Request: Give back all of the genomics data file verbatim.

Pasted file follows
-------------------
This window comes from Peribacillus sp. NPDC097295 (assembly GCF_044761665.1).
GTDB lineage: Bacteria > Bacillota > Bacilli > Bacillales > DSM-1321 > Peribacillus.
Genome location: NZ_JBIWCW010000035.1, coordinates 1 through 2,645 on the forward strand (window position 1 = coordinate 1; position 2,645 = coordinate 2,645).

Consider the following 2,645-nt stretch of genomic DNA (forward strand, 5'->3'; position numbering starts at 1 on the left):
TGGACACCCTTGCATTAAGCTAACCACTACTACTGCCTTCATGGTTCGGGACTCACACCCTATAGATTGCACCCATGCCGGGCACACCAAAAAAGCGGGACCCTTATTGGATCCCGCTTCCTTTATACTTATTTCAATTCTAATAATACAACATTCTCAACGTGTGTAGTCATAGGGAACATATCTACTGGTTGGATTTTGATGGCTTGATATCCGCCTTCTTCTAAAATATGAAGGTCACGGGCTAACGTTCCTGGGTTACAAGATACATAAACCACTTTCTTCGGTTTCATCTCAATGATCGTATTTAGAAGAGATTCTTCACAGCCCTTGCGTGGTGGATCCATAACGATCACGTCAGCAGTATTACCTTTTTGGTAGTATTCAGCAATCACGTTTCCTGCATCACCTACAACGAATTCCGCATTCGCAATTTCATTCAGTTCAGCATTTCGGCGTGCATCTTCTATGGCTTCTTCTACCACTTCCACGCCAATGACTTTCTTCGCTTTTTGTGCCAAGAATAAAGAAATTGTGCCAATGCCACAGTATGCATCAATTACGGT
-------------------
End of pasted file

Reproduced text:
This window comes from Peribacillus sp. NPDC097295 (assembly GCF_044761665.1).
GTDB lineage: Bacteria > Bacillota > Bacilli > Bacillales > DSM-1321 > Peribacillus.
Genome location: NZ_JBIWCW010000035.1, coordinates 1 through 2,645 on the forward strand (window position 1 = coordinate 1; position 2,645 = coordinate 2,645).

Consider the following 2,645-nt stretch of genomic DNA (forward strand, 5'->3'; position numbering starts at 1 on the left):
TGGACACCCTTGCATTAAGCTAACCACTACTACTGCCTTCATGGTTCGGGACTCACACCCTATAGATTGCACCCATGCCGGGCACACCAAAAAAGCGGGACCCTTATTGGATCCCGCTTCCTTTATACTTATTTCAATTCTAATAATACAACATTCTCAACGTGTGTAGTCATAGGGAACATATCTACTGGTTGGATTTTGATGGCTTGATATCCGCCTTCTTCTAAAATATGAAGGTCACGGGCTAACGTTCCTGGGTTACAAGATACATAAACCACTTTCTTCGGTTTCATCTCAATGATCGTATTTAGAAGAGATTCTTCACAGCCCTTGCGTGGTGGATCCATAACGATCACGTCAGCAGTATTACCTTTTTGGTAGTATTCAGCAATCACGTTTCCTGCATCACCTACAACGAATTCCGCATTCGCAATTTCATTCAGTTCAGCATTTCGGCGTGCATCTTCTATGGCTTCTTCTACCACTTCCACGCCAATGACTTTCTTCGCTTTTTGTGCCAAGAATAAAGAAATTGTGCCAATGCCACAGTATGCATCAATTACGGT